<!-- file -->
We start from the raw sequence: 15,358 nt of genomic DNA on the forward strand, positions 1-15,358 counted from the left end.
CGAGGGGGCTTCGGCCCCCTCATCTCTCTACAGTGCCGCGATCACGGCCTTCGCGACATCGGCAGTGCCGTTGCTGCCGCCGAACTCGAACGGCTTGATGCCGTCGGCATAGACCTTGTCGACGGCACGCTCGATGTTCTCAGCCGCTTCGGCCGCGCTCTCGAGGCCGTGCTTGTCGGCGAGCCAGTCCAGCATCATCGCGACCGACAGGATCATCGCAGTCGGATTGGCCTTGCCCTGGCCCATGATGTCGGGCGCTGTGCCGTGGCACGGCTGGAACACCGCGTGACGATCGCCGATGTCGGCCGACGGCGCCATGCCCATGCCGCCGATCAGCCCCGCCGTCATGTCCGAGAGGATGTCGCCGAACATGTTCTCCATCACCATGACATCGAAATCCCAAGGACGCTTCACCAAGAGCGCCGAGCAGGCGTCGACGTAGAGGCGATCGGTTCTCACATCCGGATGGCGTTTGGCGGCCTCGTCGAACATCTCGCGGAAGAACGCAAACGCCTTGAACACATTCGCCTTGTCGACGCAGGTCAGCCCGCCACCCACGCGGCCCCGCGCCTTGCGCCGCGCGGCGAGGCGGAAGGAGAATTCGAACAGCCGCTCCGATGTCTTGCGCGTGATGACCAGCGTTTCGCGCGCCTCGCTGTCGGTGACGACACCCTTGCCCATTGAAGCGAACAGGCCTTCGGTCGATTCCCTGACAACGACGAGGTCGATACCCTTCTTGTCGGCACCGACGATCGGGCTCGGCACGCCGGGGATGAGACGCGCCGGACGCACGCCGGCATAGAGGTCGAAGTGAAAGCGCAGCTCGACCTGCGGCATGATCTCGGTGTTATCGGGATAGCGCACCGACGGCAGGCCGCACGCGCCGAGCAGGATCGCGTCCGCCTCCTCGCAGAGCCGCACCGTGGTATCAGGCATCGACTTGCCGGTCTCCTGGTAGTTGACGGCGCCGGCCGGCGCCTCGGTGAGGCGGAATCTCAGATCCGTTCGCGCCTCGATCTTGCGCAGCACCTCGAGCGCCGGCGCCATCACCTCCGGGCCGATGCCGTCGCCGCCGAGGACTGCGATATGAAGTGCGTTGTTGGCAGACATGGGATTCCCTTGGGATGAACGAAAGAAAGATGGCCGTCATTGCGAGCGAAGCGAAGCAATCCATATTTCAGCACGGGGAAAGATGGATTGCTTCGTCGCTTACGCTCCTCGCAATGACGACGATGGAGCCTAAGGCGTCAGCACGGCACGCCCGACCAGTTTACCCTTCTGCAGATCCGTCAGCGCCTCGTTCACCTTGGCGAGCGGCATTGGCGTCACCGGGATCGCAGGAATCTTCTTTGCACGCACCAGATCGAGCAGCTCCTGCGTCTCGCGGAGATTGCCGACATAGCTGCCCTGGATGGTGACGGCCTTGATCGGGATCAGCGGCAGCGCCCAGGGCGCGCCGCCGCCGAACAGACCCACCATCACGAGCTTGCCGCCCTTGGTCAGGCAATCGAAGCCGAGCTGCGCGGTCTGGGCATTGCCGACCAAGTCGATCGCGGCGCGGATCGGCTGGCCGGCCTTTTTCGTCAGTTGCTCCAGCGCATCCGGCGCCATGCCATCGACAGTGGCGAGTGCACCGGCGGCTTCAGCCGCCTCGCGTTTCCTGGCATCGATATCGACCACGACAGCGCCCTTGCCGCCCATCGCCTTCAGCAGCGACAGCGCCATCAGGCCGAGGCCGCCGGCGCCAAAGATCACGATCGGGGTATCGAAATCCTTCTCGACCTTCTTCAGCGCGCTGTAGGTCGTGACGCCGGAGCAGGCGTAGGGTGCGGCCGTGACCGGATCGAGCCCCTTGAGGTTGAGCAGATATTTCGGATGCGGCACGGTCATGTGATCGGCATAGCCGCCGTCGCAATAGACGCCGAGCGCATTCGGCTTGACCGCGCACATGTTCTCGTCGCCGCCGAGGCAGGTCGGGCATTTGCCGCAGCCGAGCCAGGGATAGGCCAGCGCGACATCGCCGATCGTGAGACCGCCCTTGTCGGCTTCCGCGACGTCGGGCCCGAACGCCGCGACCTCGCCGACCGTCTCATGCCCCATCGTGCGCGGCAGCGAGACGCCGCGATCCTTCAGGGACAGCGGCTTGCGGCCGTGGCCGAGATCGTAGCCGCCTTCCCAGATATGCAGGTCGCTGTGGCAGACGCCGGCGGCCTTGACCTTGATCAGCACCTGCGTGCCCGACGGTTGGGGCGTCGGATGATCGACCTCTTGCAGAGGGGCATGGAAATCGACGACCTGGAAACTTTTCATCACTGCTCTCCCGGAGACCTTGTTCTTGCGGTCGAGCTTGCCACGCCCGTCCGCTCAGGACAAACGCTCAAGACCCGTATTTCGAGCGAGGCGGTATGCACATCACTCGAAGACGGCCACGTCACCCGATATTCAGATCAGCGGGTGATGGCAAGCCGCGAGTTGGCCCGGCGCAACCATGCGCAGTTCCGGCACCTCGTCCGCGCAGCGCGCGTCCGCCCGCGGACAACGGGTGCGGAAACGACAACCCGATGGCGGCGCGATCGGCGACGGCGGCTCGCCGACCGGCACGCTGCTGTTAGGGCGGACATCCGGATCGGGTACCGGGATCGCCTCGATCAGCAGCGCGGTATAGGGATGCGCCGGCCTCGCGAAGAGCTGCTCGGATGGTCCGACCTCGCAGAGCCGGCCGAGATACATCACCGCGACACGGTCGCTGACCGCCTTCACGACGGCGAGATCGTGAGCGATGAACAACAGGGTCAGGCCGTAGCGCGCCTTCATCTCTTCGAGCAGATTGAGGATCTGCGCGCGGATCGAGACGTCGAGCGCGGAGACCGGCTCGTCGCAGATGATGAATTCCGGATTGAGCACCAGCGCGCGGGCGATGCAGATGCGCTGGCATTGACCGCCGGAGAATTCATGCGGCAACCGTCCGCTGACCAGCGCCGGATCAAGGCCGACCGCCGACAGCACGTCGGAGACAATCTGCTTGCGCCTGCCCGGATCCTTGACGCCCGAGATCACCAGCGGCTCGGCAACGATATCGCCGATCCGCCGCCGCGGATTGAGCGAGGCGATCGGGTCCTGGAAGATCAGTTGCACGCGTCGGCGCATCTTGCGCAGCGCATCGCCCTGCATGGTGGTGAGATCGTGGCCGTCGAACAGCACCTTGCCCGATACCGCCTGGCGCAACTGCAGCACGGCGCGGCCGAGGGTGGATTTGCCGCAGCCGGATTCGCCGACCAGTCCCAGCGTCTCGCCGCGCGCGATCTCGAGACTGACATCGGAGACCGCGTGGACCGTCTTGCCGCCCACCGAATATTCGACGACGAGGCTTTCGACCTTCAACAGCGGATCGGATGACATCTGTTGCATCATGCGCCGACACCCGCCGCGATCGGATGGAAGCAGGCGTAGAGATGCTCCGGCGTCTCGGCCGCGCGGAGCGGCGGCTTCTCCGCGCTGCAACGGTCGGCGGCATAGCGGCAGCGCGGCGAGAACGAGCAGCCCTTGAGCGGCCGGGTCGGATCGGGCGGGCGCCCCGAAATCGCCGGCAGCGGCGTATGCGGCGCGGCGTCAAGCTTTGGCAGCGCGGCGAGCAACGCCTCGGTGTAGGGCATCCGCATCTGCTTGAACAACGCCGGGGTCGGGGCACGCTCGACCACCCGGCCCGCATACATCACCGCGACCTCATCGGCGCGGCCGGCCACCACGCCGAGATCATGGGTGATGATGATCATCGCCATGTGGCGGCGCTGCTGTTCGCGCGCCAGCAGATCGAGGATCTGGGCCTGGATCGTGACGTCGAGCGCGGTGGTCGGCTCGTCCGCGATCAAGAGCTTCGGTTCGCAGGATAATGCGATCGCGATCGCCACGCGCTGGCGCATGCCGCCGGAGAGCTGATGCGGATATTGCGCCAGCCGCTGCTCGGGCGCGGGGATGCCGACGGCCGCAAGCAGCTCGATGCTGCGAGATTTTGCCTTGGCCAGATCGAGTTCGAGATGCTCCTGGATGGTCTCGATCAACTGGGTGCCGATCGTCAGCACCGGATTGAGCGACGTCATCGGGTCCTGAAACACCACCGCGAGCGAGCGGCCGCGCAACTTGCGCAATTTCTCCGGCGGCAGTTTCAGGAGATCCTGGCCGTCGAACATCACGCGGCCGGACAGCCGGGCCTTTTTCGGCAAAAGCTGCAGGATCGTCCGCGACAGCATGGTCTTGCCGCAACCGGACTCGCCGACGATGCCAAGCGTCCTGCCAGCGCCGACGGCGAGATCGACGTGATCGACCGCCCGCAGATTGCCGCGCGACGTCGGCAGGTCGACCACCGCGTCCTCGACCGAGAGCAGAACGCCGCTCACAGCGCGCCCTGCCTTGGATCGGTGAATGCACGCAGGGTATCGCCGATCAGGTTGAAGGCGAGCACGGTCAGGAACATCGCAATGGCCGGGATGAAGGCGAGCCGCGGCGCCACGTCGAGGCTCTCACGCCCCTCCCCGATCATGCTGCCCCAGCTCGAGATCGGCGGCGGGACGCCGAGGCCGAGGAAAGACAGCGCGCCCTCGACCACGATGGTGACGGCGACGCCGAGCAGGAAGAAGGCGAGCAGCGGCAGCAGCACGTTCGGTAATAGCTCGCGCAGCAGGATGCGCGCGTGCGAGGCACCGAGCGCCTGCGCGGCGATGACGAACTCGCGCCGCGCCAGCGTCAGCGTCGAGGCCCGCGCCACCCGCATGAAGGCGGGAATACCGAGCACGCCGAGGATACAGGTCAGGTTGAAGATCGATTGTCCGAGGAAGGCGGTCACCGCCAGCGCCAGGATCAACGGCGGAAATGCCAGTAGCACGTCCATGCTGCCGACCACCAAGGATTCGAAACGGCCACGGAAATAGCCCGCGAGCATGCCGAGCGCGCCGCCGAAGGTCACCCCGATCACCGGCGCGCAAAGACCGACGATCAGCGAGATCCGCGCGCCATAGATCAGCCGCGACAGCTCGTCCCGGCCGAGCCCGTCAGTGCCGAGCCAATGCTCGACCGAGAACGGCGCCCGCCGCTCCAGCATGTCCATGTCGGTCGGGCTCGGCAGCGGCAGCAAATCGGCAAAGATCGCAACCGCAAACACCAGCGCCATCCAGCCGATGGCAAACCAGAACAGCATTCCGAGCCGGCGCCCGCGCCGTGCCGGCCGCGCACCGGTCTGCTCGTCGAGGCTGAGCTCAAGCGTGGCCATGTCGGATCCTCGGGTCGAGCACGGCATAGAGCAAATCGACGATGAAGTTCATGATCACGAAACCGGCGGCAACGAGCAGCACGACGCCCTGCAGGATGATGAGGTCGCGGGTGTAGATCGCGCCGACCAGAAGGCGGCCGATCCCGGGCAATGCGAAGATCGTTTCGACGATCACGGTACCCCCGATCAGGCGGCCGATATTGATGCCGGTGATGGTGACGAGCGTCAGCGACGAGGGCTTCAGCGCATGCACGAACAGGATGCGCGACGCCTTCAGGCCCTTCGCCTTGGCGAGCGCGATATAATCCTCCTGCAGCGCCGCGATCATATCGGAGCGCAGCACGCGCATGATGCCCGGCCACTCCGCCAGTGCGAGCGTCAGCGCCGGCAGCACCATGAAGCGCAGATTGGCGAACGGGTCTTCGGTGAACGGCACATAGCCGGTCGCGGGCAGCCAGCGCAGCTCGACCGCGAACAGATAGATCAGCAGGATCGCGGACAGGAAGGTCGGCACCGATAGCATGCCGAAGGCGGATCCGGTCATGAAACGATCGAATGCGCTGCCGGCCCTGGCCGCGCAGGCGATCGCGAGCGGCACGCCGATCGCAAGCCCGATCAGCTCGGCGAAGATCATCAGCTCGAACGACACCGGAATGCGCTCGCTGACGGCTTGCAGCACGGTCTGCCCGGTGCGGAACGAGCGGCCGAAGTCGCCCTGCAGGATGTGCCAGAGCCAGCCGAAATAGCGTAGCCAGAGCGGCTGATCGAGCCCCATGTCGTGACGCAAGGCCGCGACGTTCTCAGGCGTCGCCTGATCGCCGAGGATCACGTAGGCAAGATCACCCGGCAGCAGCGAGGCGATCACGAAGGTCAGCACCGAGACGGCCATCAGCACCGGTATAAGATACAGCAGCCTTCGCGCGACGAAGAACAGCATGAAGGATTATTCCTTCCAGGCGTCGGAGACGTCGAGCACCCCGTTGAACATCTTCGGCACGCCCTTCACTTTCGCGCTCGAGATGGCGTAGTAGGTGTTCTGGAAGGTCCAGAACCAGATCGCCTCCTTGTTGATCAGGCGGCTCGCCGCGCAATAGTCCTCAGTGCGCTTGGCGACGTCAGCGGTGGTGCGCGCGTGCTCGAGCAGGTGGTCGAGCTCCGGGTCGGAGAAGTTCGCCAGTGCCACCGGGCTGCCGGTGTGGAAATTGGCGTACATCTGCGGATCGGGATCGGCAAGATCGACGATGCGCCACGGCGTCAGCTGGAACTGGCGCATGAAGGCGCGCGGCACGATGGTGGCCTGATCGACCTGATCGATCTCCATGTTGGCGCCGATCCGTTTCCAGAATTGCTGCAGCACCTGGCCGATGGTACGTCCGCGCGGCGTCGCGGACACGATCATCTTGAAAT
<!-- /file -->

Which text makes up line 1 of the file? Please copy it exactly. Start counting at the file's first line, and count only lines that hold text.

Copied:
We start from the raw sequence: 15,358 nt of genomic DNA on the forward strand, positions 1-15,358 counted from the left end.